Would this be a solution to the Iran problem?  The U.S. pursued an policy similar to this with Iraq following the 1991 Gulf War, with economic warfare and intermittent bombing.  It didn’t solve the problem.

Israel’s attacks on the population of Gaza haven’t made Israel safer.   Turning Iran into a Gaza writ large wouldn’t make either Israel or the United States safer.  The only result would be to make both countries more hated.

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Iran and the bomb

March 10, 2012

The excellent documentary by Al Jazeera reviews the evidence that the Iranian government is working on nuclear weapons.  Unlike, say, CBS’s 60 Minutes, Al Jazeera goes beyond the usual English-language sources and the default assumptions of American journalism.  The documentary provides strong circumstantial evidence that Iran obtained nuclear weapons technology from Pakistan, shows that a recent International Atomic Energy Agency report condemning Iran is based in part on a forged document, and concludes that it is impossible to say for sure what the Iranian government is doing.

My own guess is that the Iranian government probably is trying to acquire either nuclear weapons or nuclear weapons capability.  This is based partly on circumstantial evidence but more on the logic of the situation.   But I don’t claim to know, and I easily could be wrong.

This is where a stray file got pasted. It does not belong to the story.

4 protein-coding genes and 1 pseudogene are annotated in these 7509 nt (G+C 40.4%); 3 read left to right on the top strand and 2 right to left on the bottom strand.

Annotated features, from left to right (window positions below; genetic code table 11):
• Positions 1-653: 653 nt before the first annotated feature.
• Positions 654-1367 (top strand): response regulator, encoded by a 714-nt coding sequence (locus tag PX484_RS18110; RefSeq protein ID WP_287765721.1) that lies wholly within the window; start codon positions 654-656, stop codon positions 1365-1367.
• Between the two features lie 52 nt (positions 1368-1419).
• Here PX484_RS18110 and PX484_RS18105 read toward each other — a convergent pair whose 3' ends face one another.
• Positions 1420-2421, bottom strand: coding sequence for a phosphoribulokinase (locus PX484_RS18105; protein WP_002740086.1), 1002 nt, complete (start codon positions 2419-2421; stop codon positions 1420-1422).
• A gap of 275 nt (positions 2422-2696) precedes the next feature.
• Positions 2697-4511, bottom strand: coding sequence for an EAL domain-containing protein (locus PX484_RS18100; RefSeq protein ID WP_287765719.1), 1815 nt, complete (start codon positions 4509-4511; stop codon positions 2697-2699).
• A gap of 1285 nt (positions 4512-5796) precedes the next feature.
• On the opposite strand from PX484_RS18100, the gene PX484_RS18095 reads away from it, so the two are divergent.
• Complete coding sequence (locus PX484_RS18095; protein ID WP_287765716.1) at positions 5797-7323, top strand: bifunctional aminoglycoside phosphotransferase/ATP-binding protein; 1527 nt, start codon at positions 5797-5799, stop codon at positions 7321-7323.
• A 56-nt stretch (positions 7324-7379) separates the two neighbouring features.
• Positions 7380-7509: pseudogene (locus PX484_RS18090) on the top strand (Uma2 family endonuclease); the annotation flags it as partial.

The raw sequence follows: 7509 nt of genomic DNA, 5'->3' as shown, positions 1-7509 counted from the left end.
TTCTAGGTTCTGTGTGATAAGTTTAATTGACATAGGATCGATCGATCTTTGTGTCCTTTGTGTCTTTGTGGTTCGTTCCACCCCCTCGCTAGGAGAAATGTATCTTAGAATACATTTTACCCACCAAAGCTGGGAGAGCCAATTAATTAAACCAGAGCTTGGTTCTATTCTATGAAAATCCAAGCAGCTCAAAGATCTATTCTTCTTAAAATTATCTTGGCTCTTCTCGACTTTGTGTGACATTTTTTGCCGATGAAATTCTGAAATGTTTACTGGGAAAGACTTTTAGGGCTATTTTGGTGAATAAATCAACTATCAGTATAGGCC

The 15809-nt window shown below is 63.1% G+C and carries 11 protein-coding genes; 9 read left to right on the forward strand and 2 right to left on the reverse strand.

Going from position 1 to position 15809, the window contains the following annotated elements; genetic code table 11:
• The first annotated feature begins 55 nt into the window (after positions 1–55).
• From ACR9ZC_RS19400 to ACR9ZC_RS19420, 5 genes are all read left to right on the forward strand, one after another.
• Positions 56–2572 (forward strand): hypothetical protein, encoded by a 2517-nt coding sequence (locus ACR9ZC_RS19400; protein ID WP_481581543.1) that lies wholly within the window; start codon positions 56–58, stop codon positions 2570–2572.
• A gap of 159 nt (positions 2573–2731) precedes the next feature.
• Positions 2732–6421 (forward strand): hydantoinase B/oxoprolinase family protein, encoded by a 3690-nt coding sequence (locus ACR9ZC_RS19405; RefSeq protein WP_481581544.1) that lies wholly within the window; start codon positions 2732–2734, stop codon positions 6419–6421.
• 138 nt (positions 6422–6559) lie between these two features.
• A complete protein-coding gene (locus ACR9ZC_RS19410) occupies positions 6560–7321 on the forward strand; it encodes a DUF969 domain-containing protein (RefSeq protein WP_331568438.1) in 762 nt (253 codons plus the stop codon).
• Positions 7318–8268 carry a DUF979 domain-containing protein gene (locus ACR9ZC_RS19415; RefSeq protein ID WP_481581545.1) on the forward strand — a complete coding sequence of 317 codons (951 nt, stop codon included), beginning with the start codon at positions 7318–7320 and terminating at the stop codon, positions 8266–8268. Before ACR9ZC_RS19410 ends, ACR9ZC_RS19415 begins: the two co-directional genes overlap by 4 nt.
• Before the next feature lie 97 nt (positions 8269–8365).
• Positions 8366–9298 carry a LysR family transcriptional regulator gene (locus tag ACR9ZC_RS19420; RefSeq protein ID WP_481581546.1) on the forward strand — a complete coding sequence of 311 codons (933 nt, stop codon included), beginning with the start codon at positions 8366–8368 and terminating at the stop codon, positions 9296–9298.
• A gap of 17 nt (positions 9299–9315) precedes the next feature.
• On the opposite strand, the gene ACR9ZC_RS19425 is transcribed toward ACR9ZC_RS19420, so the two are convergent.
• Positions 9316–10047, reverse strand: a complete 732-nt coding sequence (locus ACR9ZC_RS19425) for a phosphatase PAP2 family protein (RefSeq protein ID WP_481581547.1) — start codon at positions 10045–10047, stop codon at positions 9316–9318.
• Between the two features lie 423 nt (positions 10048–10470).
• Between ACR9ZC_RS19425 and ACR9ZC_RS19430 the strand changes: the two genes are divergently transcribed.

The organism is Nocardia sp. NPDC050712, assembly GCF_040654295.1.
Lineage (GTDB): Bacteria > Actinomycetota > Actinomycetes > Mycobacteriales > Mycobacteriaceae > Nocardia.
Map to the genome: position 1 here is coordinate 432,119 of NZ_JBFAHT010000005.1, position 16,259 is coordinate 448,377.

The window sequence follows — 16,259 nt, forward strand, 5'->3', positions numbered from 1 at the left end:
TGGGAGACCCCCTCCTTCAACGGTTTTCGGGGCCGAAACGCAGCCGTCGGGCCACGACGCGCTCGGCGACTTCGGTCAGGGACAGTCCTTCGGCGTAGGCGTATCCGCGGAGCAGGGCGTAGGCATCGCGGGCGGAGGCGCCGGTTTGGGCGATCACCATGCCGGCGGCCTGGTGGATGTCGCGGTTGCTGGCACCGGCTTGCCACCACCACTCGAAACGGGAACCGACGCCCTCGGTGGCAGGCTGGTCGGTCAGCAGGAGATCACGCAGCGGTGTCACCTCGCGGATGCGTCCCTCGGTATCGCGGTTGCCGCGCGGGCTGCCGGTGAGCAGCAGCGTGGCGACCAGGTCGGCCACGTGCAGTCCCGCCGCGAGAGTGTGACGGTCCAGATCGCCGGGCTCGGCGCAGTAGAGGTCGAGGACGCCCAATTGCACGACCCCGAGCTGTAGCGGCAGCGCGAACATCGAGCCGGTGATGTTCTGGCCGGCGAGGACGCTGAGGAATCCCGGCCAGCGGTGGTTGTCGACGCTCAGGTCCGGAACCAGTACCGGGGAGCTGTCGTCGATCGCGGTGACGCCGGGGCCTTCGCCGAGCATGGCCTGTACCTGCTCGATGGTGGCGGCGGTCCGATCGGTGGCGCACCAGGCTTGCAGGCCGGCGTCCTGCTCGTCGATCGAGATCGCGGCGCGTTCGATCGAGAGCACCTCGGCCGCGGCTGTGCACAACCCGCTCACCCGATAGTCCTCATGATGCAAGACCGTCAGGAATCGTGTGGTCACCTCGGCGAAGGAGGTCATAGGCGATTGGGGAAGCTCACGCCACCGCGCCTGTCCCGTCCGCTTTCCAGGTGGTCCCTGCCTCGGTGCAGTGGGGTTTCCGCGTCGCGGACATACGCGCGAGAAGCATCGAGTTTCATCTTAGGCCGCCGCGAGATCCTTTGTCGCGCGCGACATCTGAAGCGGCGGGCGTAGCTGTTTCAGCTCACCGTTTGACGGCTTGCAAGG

My question is:  Why is the threat of Iran developing nuclear weapons a worse threat than the acquisition of nuclear weapons by the Soviet Union, Communist China or other countries?  I’m old enough to remember that there were people who seriously advocated “preventive war” against those countries.  And while we Americans, thankfully, rejected those arguments, they were stronger in the case of Russia and China than they are in the case of Iran.

Both countries were totalitarian dictatorships which were much worse than the authoritarian governement of Iran.  Both were avowed enemies of freedom and democracy as we Americans understand them.  The governments of both countries were rivals of the U.S. government for world power, and both supported anti-American political movements across the world.

Moreover the Soviet Union, unlike Iran, was able to develop the nuclear missile capability to destroy the United States as a functioning society (which power is retained by the Russian Federation today).  Mao Zedong, at the time China acquired nuclear weapons, made statements that sounded a lot crazier than anything Iran’s President Mahmoud Ahmadinejad is saying.  Mao for example said that it wouldn’t matter if hundreds of millions of Chinese were killed in a nuclear war because hundreds of millions would be left.